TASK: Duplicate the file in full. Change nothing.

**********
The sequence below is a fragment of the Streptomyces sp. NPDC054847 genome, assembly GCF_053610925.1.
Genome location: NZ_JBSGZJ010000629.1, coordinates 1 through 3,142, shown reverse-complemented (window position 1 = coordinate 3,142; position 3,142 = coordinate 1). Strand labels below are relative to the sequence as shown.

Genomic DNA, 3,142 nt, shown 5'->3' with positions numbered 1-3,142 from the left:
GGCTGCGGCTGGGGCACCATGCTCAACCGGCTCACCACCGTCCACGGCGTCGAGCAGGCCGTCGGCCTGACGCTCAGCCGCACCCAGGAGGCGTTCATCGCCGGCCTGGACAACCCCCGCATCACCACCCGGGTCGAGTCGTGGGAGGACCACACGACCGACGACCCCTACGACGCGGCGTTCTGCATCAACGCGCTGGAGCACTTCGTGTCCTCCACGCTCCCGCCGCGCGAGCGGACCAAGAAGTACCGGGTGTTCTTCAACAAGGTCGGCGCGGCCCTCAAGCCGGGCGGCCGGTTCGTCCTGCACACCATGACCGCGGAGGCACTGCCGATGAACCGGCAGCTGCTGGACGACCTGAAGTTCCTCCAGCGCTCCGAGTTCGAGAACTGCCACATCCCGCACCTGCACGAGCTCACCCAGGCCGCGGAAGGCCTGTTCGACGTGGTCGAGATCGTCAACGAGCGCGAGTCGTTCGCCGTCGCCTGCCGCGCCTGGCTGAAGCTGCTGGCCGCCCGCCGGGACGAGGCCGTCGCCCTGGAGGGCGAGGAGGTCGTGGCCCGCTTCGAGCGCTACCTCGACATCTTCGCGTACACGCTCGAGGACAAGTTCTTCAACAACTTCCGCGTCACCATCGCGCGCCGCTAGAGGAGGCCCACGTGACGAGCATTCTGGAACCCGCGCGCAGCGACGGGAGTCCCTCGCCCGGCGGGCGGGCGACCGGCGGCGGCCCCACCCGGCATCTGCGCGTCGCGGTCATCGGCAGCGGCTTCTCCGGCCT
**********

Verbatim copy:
The sequence below is a fragment of the Streptomyces sp. NPDC054847 genome, assembly GCF_053610925.1.
Genome location: NZ_JBSGZJ010000629.1, coordinates 1 through 3,142, shown reverse-complemented (window position 1 = coordinate 3,142; position 3,142 = coordinate 1). Strand labels below are relative to the sequence as shown.

Genomic DNA, 3,142 nt, shown 5'->3' with positions numbered 1-3,142 from the left:
GGCTGCGGCTGGGGCACCATGCTCAACCGGCTCACCACCGTCCACGGCGTCGAGCAGGCCGTCGGCCTGACGCTCAGCCGCACCCAGGAGGCGTTCATCGCCGGCCTGGACAACCCCCGCATCACCACCCGGGTCGAGTCGTGGGAGGACCACACGACCGACGACCCCTACGACGCGGCGTTCTGCATCAACGCGCTGGAGCACTTCGTGTCCTCCACGCTCCCGCCGCGCGAGCGGACCAAGAAGTACCGGGTGTTCTTCAACAAGGTCGGCGCGGCCCTCAAGCCGGGCGGCCGGTTCGTCCTGCACACCATGACCGCGGAGGCACTGCCGATGAACCGGCAGCTGCTGGACGACCTGAAGTTCCTCCAGCGCTCCGAGTTCGAGAACTGCCACATCCCGCACCTGCACGAGCTCACCCAGGCCGCGGAAGGCCTGTTCGACGTGGTCGAGATCGTCAACGAGCGCGAGTCGTTCGCCGTCGCCTGCCGCGCCTGGCTGAAGCTGCTGGCCGCCCGCCGGGACGAGGCCGTCGCCCTGGAGGGCGAGGAGGTCGTGGCCCGCTTCGAGCGCTACCTCGACATCTTCGCGTACACGCTCGAGGACAAGTTCTTCAACAACTTCCGCGTCACCATCGCGCGCCGCTAGAGGAGGCCCACGTGACGAGCATTCTGGAACCCGCGCGCAGCGACGGGAGTCCCTCGCCCGGCGGGCGGGCGACCGGCGGCGGCCCCACCCGGCATCTGCGCGTCGCGGTCATCGGCAGCGGCTTCTCCGGCCT